Once upon a time… I failed at blogging.
I have a fairly diverse background in writing. I was a freelancer for a few ghostwriting agencies, I’ve taken some children’s literature courses, and I’ve written for newspapers and various websites.
I have also failed four blogs miserably.
As I progressed in my writing ventures, I realized the mistakes I made that prevented my sites from succeeding.
Today, I want to share them with you.
1. Don’t join Facebook groups to promote your blog
Don’t get me wrong; you should absolutely join groups that have to do with your blog niche. And promoting yourself on social media is a necessity in our modern world.
However, you will never really build an organic, engaged audience if you are not in it for other people. If you’ve ever Googled “how to write a successful blog”, then you know rule numero uno; choose a vision for your blog that is narrow enough to find interested readers, but wide enough to give you content options.
And through that process, you have to hold on to your genuine love for the people who read what you write. Good customer service is helping someone find what they need out of what you offer. Great customer service is helping someone find what they need- period.
So, back to Facebook groups. Join them. Chime in. But, focus on the relationships. Don’t approach every conversation with the mindset of weaseling your blog or product or mission into it. Just let it occur, and get to know and love the people who may be part of your intended market.
2. Don’t build Rome in a day
I made this mistake four times. I know the key to a successful blog is social media attention, having a well-developed website, and being involved with readers.
However, this does not all have to happen on the same day, or even in the same week. It is highly unlikely that your very first blog post will go viral, so just spend the first few weeks writing drafts and fleshing out your vision for your blog.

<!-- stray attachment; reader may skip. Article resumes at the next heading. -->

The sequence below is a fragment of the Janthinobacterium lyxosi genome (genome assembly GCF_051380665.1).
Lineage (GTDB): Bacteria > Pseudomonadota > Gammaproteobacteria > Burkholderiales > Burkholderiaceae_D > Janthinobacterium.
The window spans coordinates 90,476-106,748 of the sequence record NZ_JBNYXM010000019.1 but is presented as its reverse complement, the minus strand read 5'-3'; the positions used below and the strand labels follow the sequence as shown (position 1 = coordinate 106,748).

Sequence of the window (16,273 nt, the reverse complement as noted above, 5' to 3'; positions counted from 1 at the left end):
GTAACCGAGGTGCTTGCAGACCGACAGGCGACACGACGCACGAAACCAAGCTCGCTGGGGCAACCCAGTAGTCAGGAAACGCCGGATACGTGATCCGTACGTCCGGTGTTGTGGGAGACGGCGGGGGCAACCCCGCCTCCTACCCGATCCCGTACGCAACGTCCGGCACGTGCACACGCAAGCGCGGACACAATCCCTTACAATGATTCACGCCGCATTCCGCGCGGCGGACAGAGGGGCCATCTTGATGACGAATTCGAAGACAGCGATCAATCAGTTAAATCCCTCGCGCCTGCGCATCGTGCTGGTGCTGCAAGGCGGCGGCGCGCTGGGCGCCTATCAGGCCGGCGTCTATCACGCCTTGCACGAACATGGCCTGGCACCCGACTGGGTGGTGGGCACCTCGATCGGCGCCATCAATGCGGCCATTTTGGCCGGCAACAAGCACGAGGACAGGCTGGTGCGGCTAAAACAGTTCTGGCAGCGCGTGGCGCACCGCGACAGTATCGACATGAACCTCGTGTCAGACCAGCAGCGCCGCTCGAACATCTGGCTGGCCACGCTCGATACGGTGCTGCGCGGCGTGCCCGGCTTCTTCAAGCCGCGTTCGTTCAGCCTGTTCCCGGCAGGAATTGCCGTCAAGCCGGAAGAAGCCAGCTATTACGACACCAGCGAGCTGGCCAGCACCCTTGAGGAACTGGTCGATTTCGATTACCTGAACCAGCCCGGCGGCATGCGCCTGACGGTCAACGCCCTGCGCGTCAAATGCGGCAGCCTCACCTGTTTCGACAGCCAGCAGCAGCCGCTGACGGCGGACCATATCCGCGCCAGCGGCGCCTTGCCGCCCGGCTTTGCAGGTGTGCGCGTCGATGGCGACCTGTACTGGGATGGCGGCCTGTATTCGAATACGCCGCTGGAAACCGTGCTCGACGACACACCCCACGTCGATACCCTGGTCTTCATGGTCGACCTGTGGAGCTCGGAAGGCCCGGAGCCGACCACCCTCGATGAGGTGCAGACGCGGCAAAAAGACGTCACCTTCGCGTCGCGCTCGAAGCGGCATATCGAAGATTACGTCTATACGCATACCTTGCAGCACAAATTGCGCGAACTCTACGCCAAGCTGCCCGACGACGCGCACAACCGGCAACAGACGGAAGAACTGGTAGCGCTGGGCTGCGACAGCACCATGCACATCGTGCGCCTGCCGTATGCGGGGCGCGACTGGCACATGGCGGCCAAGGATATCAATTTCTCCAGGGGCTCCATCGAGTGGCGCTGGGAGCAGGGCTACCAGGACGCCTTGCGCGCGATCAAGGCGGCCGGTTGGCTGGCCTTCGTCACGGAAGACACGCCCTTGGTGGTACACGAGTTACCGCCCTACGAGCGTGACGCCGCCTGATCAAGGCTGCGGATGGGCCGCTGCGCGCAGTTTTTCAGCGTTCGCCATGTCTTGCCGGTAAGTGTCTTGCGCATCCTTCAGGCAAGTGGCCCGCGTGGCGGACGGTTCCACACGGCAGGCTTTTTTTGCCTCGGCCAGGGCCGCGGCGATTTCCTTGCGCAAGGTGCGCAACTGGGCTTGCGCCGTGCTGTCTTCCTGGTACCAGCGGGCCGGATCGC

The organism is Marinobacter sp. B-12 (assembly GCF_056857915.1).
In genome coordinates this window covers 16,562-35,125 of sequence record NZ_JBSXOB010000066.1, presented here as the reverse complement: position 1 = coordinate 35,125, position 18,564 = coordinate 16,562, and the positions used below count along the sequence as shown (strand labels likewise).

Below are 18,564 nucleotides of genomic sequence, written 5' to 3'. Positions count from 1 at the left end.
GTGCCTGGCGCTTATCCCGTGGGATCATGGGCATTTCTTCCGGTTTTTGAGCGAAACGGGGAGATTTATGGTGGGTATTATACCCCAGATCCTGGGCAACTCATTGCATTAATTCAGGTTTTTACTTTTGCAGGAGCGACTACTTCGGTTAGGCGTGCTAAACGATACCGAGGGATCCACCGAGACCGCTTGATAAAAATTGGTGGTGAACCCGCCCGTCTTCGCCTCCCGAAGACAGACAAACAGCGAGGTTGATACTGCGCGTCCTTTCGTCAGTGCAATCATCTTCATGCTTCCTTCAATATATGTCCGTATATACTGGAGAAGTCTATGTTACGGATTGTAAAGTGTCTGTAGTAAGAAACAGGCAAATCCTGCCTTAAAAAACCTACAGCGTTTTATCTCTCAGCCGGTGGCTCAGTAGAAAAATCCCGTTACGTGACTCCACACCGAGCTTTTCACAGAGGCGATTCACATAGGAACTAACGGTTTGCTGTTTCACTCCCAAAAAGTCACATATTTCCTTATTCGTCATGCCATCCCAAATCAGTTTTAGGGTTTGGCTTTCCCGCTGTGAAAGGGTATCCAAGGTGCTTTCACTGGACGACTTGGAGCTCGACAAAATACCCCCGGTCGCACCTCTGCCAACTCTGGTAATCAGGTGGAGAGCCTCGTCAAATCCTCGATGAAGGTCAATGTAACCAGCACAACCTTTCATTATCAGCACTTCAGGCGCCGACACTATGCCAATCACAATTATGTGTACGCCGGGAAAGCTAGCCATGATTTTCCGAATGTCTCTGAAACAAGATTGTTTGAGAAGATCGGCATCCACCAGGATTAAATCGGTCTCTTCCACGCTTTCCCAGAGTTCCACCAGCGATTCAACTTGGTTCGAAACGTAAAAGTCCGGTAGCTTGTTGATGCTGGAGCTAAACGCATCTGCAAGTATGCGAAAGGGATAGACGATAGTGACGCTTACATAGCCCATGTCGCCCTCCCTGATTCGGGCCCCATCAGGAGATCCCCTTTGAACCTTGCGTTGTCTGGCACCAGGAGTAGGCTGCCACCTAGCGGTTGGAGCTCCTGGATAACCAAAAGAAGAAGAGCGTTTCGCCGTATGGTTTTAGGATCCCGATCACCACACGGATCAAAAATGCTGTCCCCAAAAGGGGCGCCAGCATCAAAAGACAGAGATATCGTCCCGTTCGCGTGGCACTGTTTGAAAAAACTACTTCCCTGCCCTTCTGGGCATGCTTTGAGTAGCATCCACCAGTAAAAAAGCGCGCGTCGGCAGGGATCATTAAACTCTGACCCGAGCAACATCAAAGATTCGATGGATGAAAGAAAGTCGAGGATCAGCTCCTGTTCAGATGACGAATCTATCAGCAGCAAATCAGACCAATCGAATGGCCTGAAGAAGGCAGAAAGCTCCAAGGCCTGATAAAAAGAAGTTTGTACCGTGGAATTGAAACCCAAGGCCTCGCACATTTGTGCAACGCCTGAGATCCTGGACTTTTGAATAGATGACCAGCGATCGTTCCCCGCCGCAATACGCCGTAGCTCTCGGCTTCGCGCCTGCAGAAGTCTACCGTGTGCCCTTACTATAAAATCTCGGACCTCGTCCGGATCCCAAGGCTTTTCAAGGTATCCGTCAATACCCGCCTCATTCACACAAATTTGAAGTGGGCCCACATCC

The problem with focusing too much on social media in the beginning is that when you finally do attract people to your site, it will be shallow. Plus, you need to develop consistent blogging habits before you will have what it takes to retain followers. Give it a few weeks and then start an Instagram.
3. Don’t ignore your family
Mom blogging has a built-in catch-22: you have to spend time writing, promoting, and brainstorming in order to be successful, but you also have to actually spend time with your family doing the things you blog about.
Don’t make your blog the goal, and then use your family for content to meet that goal. If you’re blogging about family, then your family must be your #1 priority. The rule in business is under-promise, over-deliver. For every cute idea, awesome outing, or adorable moment you write about, make sure there’s two you keep between just you and your family.
If you want to really reach people, you have to be authentic. Extorting Instagram moments from family time will leave your family resenting blog time. That doesn’t end well for your family or your site.
4. Don’t publish posts on impulse
Have you experienced the super-amazing-fantastic blog idea that magically descends on you at 1:00 in the morning? Frantically, you type it out and hit publish because you’re just that sure it’s going to be the one viral post that gets your name out there.
My rule is never, ever, ever publish a post less than 24 hours after finishing it. No matter how perfect it may seem, let it rest. You would be amazed at the typos and wordiness that will jump out at you after you’ve stepped away for a bit. Plus, you almost always come up with a better way to present an idea after you’ve had time to chew on it.
And from a viewership standpoint, you want to make sure you’re publishing during peak hours. When you finish a draft, schedule it for the next day and come back to it a few hours before it’s published.
5. Don’t quit
Consistency, consistency, consistency. It doesn’t matter if you produce great content if you only binge write. Binge writing is selfish. If you truly care about your reader, you will provide quality content on a consistent basis.
This doesn’t mean you should force yourself to write something daily even if it’s terrible. Pick a realistic posting goal, and stick to it. If you find yourself writing in spurts of inspiration, schedule your posts to publish at regular intervals. This way, you can take a break, but you’re still present for your readers.
If you find yourself straying from blogging, you have a decision to make. Revisit your motivation and figure out if this is something you want to recommit to. You can always just start writing again, but you will have some rebuilding to do. Don’t quit just because you haven’t written anything in a few months.
Above all, a successful blog has to be about your readers. Not money, and not yourself. Find the true motivation for your writing, and keep it at the forefront of your vision.
Do you have any don’ts? Comment below!